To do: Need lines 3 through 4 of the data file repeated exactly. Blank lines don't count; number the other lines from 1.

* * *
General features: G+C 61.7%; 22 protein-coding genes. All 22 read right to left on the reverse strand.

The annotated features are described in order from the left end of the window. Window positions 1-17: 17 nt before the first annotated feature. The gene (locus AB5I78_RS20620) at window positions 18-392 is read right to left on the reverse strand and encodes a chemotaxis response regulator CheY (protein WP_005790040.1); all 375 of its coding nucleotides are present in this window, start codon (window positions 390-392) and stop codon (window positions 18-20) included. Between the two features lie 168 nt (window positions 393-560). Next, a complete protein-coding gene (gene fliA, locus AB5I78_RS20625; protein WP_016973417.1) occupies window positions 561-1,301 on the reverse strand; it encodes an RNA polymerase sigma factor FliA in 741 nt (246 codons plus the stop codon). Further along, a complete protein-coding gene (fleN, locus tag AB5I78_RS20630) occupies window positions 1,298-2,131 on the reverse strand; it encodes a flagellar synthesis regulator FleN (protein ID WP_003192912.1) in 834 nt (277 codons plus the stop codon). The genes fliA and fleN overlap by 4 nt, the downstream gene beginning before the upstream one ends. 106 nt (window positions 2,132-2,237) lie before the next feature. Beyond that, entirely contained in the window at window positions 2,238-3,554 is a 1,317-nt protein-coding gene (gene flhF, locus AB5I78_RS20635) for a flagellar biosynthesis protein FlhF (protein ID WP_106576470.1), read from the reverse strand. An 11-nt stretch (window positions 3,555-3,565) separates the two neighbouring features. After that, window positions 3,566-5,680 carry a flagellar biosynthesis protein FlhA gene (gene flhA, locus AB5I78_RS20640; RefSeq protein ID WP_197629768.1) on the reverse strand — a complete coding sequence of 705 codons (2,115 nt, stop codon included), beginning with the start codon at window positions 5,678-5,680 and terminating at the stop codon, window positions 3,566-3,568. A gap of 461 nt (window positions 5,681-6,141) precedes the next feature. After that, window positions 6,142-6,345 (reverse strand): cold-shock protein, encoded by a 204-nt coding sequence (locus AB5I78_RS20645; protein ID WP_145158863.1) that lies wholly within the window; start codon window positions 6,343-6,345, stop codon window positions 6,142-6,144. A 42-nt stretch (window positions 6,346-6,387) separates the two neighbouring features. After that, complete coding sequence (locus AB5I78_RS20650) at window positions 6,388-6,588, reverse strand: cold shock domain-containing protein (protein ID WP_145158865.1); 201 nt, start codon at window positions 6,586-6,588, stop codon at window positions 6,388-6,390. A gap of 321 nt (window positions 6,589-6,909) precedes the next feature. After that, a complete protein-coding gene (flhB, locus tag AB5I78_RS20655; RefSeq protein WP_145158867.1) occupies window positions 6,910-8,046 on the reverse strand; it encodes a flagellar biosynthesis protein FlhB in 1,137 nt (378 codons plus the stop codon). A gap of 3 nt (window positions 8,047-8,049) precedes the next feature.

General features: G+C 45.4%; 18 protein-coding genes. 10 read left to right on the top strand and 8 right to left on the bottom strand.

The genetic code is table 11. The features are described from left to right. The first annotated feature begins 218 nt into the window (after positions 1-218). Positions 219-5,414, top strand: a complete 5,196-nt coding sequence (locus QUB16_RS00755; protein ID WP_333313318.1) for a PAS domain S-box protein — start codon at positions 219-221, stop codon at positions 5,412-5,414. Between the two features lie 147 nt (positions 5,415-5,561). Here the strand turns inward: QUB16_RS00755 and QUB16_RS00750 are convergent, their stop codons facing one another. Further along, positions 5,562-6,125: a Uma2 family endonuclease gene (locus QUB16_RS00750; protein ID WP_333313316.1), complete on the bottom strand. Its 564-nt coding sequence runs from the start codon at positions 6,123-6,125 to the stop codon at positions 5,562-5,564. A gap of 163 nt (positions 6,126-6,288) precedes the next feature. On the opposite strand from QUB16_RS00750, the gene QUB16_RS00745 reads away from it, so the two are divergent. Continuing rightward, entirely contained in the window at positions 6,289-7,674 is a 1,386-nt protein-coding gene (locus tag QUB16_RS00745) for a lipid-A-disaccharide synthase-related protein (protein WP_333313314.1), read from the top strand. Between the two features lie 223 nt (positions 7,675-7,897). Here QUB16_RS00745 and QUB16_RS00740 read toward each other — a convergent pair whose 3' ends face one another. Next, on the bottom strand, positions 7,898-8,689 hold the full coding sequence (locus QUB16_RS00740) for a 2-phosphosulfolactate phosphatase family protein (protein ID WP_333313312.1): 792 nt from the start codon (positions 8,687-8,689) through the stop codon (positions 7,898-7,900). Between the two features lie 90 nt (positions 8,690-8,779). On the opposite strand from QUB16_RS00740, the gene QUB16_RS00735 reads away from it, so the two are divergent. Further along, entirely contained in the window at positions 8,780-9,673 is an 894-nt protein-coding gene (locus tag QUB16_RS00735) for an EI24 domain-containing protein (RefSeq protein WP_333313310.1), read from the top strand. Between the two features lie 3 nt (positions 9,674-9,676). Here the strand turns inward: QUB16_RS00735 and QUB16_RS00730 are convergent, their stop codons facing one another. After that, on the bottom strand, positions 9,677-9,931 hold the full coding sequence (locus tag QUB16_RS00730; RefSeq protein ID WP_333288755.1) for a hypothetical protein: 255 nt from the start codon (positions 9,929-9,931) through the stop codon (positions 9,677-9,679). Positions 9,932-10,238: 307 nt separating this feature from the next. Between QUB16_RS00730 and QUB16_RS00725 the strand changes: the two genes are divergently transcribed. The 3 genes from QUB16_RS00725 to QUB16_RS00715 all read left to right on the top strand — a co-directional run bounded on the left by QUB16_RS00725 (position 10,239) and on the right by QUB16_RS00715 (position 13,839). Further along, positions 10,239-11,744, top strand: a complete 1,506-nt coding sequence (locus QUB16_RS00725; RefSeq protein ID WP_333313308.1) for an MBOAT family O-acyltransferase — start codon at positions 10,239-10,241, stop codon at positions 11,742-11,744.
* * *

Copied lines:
General features: G+C 45.4%; 18 protein-coding genes. 10 read left to right on the top strand and 8 right to left on the bottom strand.

The genetic code is table 11. The features are described from left to right. The first annotated feature begins 218 nt into the window (after positions 1-218). Positions 219-5,414, top strand: a complete 5,196-nt coding sequence (locus QUB16_RS00755; protein ID WP_333313318.1) for a PAS domain S-box protein — start codon at positions 219-221, stop codon at positions 5,412-5,414. Between the two features lie 147 nt (positions 5,415-5,561). Here the strand turns inward: QUB16_RS00755 and QUB16_RS00750 are convergent, their stop codons facing one another. Further along, positions 5,562-6,125: a Uma2 family endonuclease gene (locus QUB16_RS00750; protein ID WP_333313316.1), complete on the bottom strand. Its 564-nt coding sequence runs from the start codon at positions 6,123-6,125 to the stop codon at positions 5,562-5,564. A gap of 163 nt (positions 6,126-6,288) precedes the next feature. On the opposite strand from QUB16_RS00750, the gene QUB16_RS00745 reads away from it, so the two are divergent. Continuing rightward, entirely contained in the window at positions 6,289-7,674 is a 1,386-nt protein-coding gene (locus tag QUB16_RS00745) for a lipid-A-disaccharide synthase-related protein (protein WP_333313314.1), read from the top strand. Between the two features lie 223 nt (positions 7,675-7,897). Here QUB16_RS00745 and QUB16_RS00740 read toward each other — a convergent pair whose 3' ends face one another. Next, on the bottom strand, positions 7,898-8,689 hold the full coding sequence (locus QUB16_RS00740) for a 2-phosphosulfolactate phosphatase family protein (protein ID WP_333313312.1): 792 nt from the start codon (positions 8,687-8,689) through the stop codon (positions 7,898-7,900). Between the two features lie 90 nt (positions 8,690-8,779). On the opposite strand from QUB16_RS00740, the gene QUB16_RS00735 reads away from it, so the two are divergent. Further along, entirely contained in the window at positions 8,780-9,673 is an 894-nt protein-coding gene (locus tag QUB16_RS00735) for an EI24 domain-containing protein (RefSeq protein WP_333313310.1), read from the top strand. Between the two features lie 3 nt (positions 9,674-9,676). Here the strand turns inward: QUB16_RS00735 and QUB16_RS00730 are convergent, their stop codons facing one another. After that, on the bottom strand, positions 9,677-9,931 hold the full coding sequence (locus tag QUB16_RS00730; RefSeq protein ID WP_333288755.1) for a hypothetical protein: 255 nt from the start codon (positions 9,929-9,931) through the stop codon (positions 9,677-9,679). Positions 9,932-10,238: 307 nt separating this feature from the next. Between QUB16_RS00730 and QUB16_RS00725 the strand changes: the two genes are divergently transcribed. The 3 genes from QUB16_RS00725 to QUB16_RS00715 all read left to right on the top strand — a co-directional run bounded on the left by QUB16_RS00725 (position 10,239) and on the right by QUB16_RS00715 (position 13,839). Further along, positions 10,239-11,744, top strand: a complete 1,506-nt coding sequence (locus QUB16_RS00725; RefSeq protein ID WP_333313308.1) for an MBOAT family O-acyltransferase — start codon at positions 10,239-10,241, stop codon at positions 11,742-11,744.